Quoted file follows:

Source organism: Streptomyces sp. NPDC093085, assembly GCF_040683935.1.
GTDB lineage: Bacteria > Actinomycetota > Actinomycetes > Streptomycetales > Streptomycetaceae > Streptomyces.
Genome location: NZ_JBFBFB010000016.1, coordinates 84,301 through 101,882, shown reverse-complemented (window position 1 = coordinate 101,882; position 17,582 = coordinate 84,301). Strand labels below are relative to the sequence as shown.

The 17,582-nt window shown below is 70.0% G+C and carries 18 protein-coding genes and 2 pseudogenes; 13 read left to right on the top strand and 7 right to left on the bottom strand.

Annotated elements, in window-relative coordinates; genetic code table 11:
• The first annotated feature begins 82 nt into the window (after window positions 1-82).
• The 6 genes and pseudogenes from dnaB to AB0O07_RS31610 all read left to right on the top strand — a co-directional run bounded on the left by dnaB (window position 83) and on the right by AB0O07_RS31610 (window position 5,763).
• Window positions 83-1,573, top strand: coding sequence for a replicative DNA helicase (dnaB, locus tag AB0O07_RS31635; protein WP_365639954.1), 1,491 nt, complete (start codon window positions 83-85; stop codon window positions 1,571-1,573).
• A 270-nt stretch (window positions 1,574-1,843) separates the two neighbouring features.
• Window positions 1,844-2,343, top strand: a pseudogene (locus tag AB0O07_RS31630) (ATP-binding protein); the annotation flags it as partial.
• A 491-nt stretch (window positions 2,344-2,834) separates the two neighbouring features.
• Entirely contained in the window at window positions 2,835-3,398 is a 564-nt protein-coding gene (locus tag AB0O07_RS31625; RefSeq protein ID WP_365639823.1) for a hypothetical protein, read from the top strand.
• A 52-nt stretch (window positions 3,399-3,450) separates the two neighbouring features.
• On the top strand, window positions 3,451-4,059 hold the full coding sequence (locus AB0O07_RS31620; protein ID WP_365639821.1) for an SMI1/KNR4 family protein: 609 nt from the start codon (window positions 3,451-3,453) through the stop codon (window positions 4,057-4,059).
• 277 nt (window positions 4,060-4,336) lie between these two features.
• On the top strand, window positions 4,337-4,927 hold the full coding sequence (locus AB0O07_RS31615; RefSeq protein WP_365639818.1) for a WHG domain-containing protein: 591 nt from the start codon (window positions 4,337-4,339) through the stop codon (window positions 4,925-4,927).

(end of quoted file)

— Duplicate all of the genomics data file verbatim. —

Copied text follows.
Source organism: Streptomyces sp. NPDC093085, assembly GCF_040683935.1.
GTDB lineage: Bacteria > Actinomycetota > Actinomycetes > Streptomycetales > Streptomycetaceae > Streptomyces.
Genome location: NZ_JBFBFB010000016.1, coordinates 84,301 through 101,882, shown reverse-complemented (window position 1 = coordinate 101,882; position 17,582 = coordinate 84,301). Strand labels below are relative to the sequence as shown.

The 17,582-nt window shown below is 70.0% G+C and carries 18 protein-coding genes and 2 pseudogenes; 13 read left to right on the top strand and 7 right to left on the bottom strand.

Annotated elements, in window-relative coordinates; genetic code table 11:
• The first annotated feature begins 82 nt into the window (after window positions 1-82).
• The 6 genes and pseudogenes from dnaB to AB0O07_RS31610 all read left to right on the top strand — a co-directional run bounded on the left by dnaB (window position 83) and on the right by AB0O07_RS31610 (window position 5,763).
• Window positions 83-1,573, top strand: coding sequence for a replicative DNA helicase (dnaB, locus tag AB0O07_RS31635; protein WP_365639954.1), 1,491 nt, complete (start codon window positions 83-85; stop codon window positions 1,571-1,573).
• A 270-nt stretch (window positions 1,574-1,843) separates the two neighbouring features.
• Window positions 1,844-2,343, top strand: a pseudogene (locus tag AB0O07_RS31630) (ATP-binding protein); the annotation flags it as partial.
• A 491-nt stretch (window positions 2,344-2,834) separates the two neighbouring features.
• Entirely contained in the window at window positions 2,835-3,398 is a 564-nt protein-coding gene (locus tag AB0O07_RS31625; RefSeq protein ID WP_365639823.1) for a hypothetical protein, read from the top strand.
• A 52-nt stretch (window positions 3,399-3,450) separates the two neighbouring features.
• On the top strand, window positions 3,451-4,059 hold the full coding sequence (locus AB0O07_RS31620; protein ID WP_365639821.1) for an SMI1/KNR4 family protein: 609 nt from the start codon (window positions 3,451-3,453) through the stop codon (window positions 4,057-4,059).
• 277 nt (window positions 4,060-4,336) lie between these two features.
• On the top strand, window positions 4,337-4,927 hold the full coding sequence (locus AB0O07_RS31615; RefSeq protein WP_365639818.1) for a WHG domain-containing protein: 591 nt from the start codon (window positions 4,337-4,339) through the stop codon (window positions 4,925-4,927).